It is inevitable that some mass-produced goods will have flaws when they are released onto the market today. Customers who make purchases have the right to believe the item is appropriate for the use for which it was intended. In other words, a blow dryer should turn on and adjust correctly in accordance with its own features, an electric toy train should have all of its parts and function as a toy train, etc.

Today, when Americans buy 307,000 motor vehicles on average each week, there is a huge opportunity to take advantage of those buyers. Customers anticipate leaving behind their old car’s mechanical problems when they buy a brand-new vehicle and avoiding inheriting the problems of a used vehicle. Unfortunately, customers who received a brand-new vehicle with significant flaws were helpless to force the manufacturer to perform costly repairs or replace the vehicle.

Lemon Rule requirements

According to federal law, The Following are available for assistance with the lemon law:

The manufacturer has attempted to fix the issue “a reasonable number of times” (typically three or four, but the court decides) without success, or you’ve experienced multiple issues with the same vehicle that render it unusable.

For more information on arbitration and other frequently asked lemon law questions, click here.

Within the first year or two that you owned the car, attempts were made to fix the issues.

For at least 30 days, you haven’t been able to use the car because of repairs (not necessarily consecutively).

Keep in mind that The Following are available for assistance with the Lemon Law in addition to adhering to the federal lemon law’s requirements (and any state-specific Lemon Rule):

If you want to receive compensation under a new or used car lemon law, you should only take your vehicle to the dealership for repairs. The manufacturer cannot be held liable for the work if you take it to a different mechanic.

Think you have a lemon, click here to fill out a 30 second form.

Maintain thorough records of each repair. You will need to prove that the manufacturer had numerous opportunities to fix your car but was unable to do so if the matter ends up in court. You must also demonstrate how long the issues and failed repairs to your car prevented you from using it.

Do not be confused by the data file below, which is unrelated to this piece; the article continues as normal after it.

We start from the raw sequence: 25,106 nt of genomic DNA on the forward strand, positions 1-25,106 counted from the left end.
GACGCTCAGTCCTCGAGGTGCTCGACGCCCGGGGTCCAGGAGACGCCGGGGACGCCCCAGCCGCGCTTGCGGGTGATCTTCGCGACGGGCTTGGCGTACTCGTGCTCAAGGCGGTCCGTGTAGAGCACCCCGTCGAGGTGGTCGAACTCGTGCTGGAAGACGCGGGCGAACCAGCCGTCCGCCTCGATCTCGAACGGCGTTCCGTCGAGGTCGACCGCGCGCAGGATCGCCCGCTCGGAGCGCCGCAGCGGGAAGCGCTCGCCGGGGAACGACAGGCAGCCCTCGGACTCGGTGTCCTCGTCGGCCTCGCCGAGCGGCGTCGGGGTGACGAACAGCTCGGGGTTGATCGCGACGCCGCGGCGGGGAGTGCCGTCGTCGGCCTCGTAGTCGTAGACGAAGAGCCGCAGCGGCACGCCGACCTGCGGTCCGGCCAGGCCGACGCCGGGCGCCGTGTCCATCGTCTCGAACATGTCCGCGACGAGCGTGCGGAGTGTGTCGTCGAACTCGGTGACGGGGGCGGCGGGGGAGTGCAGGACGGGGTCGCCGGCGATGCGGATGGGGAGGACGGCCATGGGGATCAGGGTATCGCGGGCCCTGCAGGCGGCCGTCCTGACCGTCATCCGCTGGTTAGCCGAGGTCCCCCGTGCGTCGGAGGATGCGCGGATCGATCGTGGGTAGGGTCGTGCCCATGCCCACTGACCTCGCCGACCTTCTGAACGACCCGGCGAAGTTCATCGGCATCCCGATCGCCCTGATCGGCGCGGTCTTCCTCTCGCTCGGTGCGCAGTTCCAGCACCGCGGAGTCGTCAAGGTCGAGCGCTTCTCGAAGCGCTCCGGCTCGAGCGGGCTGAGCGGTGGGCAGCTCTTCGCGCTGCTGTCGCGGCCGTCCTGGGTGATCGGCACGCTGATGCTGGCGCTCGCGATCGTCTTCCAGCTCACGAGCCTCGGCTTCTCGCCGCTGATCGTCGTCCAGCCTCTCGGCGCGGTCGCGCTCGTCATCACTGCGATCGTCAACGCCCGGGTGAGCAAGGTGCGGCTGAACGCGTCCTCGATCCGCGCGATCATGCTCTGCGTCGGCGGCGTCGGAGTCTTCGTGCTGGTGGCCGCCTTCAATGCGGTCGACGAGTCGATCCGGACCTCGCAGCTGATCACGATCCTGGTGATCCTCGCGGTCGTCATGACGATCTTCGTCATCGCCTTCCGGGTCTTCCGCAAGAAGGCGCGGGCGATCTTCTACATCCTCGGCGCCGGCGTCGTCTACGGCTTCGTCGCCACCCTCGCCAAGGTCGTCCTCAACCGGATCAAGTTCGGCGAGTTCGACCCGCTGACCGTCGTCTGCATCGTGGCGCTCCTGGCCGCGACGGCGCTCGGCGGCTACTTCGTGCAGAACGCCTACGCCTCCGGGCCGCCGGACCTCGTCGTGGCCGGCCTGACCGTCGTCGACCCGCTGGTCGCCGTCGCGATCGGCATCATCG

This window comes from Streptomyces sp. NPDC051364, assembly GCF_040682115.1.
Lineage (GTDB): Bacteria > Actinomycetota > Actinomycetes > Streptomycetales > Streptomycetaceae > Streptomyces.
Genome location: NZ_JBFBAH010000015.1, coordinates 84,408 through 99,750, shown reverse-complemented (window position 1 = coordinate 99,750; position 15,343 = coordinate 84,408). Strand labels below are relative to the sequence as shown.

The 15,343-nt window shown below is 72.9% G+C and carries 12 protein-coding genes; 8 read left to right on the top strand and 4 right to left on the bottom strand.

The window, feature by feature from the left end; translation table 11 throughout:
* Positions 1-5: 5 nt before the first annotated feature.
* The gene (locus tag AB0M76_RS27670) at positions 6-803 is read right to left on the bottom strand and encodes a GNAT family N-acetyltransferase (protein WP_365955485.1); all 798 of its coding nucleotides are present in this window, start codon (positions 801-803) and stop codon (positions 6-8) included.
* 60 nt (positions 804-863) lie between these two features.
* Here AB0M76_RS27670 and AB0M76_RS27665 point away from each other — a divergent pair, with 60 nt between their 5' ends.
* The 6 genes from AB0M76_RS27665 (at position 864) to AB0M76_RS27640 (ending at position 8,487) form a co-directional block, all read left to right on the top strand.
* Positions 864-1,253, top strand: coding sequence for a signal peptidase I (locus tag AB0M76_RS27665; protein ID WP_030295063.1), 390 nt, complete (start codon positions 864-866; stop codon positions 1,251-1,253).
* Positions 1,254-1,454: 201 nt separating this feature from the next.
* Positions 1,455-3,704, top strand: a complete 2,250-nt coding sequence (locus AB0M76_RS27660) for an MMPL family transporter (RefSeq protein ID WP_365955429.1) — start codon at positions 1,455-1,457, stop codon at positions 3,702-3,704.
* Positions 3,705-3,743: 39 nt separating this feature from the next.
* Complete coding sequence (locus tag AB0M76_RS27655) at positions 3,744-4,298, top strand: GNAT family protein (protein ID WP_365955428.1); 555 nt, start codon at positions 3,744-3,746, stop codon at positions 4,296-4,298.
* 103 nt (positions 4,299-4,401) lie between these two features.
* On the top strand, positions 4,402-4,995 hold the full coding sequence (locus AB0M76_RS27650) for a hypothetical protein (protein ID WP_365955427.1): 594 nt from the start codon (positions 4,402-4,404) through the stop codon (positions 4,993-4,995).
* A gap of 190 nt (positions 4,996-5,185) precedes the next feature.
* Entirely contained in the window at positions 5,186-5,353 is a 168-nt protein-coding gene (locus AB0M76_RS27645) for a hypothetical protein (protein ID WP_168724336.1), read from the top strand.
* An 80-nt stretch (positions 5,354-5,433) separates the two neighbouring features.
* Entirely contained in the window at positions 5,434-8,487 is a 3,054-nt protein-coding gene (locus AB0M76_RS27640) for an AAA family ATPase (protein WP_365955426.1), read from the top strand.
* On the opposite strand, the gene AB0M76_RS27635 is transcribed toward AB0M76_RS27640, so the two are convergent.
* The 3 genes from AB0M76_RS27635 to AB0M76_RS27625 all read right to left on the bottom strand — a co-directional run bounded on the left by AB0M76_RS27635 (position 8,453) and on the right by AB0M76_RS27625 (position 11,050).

Think about working with a lawyer. Teams of attorneys who specialize in handling lemon law claim work for automobile manufacturers. You may feel more at ease and possibly get a better outcome if you have a lemon law expert on your side. If you prevail in your lemon law claim, the defendant—typically the carmaker—will pay your legal fees.

Before you take matters to the court

The contract you signed when purchasing your car may have an arbitration clause in it. By doing so, you consent to resolve any conflicts through arbitration, a process that involves negotiating a settlement or agreement rather than going to court.

Lemon laws are confusing. Read our guide to the lemon law complaint process.

In some states, you might be required to use an arbitrator that the manufacturer has chosen and retained. In any case, even if your case does not go to trial, it is a good idea to have an experienced lemon law attorney on your side.

Even though winning a lemon law case is difficult, it is possible. The best chance for success is to learn as much as you can about the procedure, keep meticulous records, and work with an attorney from Allen Stewart.

This information brought to you by Allen Stewart P.C.